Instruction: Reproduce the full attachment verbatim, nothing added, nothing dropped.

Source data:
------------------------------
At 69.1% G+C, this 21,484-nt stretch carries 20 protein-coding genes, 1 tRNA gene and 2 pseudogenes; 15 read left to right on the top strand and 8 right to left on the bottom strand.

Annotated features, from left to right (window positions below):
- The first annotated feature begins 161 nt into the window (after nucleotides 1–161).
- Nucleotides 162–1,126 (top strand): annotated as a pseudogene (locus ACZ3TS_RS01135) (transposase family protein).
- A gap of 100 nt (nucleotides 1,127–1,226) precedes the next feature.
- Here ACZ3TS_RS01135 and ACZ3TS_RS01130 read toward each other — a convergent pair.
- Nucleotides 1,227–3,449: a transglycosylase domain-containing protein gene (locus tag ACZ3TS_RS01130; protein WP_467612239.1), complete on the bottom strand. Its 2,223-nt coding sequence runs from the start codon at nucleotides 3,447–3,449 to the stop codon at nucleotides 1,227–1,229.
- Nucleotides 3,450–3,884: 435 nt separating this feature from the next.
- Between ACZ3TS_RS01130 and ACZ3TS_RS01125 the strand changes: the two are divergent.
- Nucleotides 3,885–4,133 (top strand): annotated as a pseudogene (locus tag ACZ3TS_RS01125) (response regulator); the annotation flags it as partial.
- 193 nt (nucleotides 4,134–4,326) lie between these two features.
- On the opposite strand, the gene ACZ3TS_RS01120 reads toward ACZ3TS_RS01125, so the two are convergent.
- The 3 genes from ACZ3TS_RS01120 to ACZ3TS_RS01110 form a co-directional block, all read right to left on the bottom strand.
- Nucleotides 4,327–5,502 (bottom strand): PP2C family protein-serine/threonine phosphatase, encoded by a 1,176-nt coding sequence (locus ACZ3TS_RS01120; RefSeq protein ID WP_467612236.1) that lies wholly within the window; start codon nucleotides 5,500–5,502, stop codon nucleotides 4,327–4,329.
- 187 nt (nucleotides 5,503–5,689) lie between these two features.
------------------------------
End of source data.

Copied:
At 69.1% G+C, this 21,484-nt stretch carries 20 protein-coding genes, 1 tRNA gene and 2 pseudogenes; 15 read left to right on the top strand and 8 right to left on the bottom strand.

Annotated features, from left to right (window positions below):
- The first annotated feature begins 161 nt into the window (after nucleotides 1–161).
- Nucleotides 162–1,126 (top strand): annotated as a pseudogene (locus ACZ3TS_RS01135) (transposase family protein).
- A gap of 100 nt (nucleotides 1,127–1,226) precedes the next feature.
- Here ACZ3TS_RS01135 and ACZ3TS_RS01130 read toward each other — a convergent pair.
- Nucleotides 1,227–3,449: a transglycosylase domain-containing protein gene (locus tag ACZ3TS_RS01130; protein WP_467612239.1), complete on the bottom strand. Its 2,223-nt coding sequence runs from the start codon at nucleotides 3,447–3,449 to the stop codon at nucleotides 1,227–1,229.
- Nucleotides 3,450–3,884: 435 nt separating this feature from the next.
- Between ACZ3TS_RS01130 and ACZ3TS_RS01125 the strand changes: the two are divergent.
- Nucleotides 3,885–4,133 (top strand): annotated as a pseudogene (locus tag ACZ3TS_RS01125) (response regulator); the annotation flags it as partial.
- 193 nt (nucleotides 4,134–4,326) lie between these two features.
- On the opposite strand, the gene ACZ3TS_RS01120 reads toward ACZ3TS_RS01125, so the two are convergent.
- The 3 genes from ACZ3TS_RS01120 to ACZ3TS_RS01110 form a co-directional block, all read right to left on the bottom strand.
- Nucleotides 4,327–5,502 (bottom strand): PP2C family protein-serine/threonine phosphatase, encoded by a 1,176-nt coding sequence (locus ACZ3TS_RS01120; RefSeq protein ID WP_467612236.1) that lies wholly within the window; start codon nucleotides 5,500–5,502, stop codon nucleotides 4,327–4,329.
- 187 nt (nucleotides 5,503–5,689) lie between these two features.